• What is the most common negative social-networking experience?  Spurned friend requests.  (Thoughts of a Neo-Academic)
  • What is your blogging style? (Skepticemia)
  • Want to blog but can’t get up the courage to put yourself out there?  Problogger has some great tips on ways to get over blogger fright (Problogger)
  • Want to recruit top talent to your organization with your online job ad?  Then make sure that your website combats industry stereotypes (Thoughts of a Neo-Academic)
  • Open Lab 2010 is now up for sale! <== Open Lab is an annual anthology of the the best science blogging on the web.  If you’re looking for ways to communicate science online more effectively, the posts in this book are a great starting point (A Blog Around The Clock)
  • What is healthy?  Learning through blogging. <== Penny Deck looks at how a class blog has helped her undergraduate students learn and improve their critical thinking skills (Feedback Solutions for Obesity)
  • Finally, kudos to everyone who has started weekend roundups of their own!  So far I have seen roundups from Nutritional Blogma, Feedback Solutions for Obesity, Voyages Around My Camera and Weight Maven, and have come across a few interesting links as a result – so they’re working!  Let me know if I’ve missed any.  If you’re considering starting a roundup of your own, check out my post from earlier this year explaining why roundup posts are an easy way to help your readers and grow your blog.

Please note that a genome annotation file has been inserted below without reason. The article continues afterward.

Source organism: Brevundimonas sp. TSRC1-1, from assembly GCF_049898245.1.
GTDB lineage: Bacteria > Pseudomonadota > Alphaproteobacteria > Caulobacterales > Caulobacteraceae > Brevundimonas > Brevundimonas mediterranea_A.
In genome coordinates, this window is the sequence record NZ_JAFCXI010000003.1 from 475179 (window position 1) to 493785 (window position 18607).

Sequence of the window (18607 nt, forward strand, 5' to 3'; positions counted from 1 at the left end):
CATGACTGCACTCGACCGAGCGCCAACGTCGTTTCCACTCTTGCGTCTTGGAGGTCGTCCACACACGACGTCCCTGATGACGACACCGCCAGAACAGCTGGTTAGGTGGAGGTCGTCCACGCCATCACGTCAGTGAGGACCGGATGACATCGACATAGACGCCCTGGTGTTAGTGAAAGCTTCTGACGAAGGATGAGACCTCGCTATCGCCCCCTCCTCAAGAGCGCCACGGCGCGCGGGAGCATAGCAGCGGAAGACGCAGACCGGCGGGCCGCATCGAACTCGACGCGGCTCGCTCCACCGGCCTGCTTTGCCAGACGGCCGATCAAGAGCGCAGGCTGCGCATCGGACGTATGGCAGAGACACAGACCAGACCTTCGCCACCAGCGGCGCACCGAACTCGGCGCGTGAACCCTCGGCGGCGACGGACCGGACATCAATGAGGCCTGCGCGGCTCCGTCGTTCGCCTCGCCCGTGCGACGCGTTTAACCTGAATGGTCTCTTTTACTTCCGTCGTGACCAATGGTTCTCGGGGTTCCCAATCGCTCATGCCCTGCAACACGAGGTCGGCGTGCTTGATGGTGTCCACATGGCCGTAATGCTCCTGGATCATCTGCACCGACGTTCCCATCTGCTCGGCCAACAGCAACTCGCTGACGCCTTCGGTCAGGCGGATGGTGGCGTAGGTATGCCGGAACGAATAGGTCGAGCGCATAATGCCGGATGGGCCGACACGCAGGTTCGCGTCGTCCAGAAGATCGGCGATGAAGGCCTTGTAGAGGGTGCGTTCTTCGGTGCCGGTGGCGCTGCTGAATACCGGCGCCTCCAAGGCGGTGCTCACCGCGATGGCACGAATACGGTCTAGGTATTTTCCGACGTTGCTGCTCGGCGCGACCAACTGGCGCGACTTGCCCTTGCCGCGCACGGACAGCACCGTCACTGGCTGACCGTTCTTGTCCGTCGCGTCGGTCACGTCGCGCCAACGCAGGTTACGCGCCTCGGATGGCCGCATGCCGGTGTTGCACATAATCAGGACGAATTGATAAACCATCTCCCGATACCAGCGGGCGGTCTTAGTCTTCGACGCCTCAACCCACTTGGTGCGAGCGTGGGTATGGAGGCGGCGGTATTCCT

Those are the posts that caught our eye this week!  I should mention that I found many of today’s articles through Researchblogging.org, which I have outlined previously here (and which I can’t recommend highly enough).  Have a great weekend!

Travis

Scienceblogging Roundup – March 6-12

While we post lengthy discussions here on Science of Blogging, there are many research updates, news stories, videos, etc. related to science communication that we come across on a daily basis that never grace the pages of the blog. Most of these mini-stories we share with our followers on Twitter, and we encourage those of you with active Twitter accounts to communicate with us there to get real-time updates of all the stuff we are discussing (Follow Peter and/or Follow Travis). For those of you who shy away from Twitter, enjoy below the best mini-stories that we came across during the prior week along with links to the original source so that you can follow the full story.

  • Arsenic DNA author dumps peer review, gives a presentation at TED (Neuron Culture)
  • Could Tumblr be the ideal way to spread scientific info online? (It’s Okay to Be Smart)
  • What is worth more money – a share on Twitter or Facebook? (Social Media Today)
  • The trouble with bibliographies (Gobbledygook)
  • Culture clash: journalism’s ideology vs blog culture (Online Journalism Blog)
  • Preventing obesity in 2011 <– not explicitly related to the science of blogging, but includes an example of a Slideshare presentation, which is a great way to turn lectures into online webinars (Obesity Panacea)

Those are the posts that caught our eye this week.  Have a great weekend!

Travis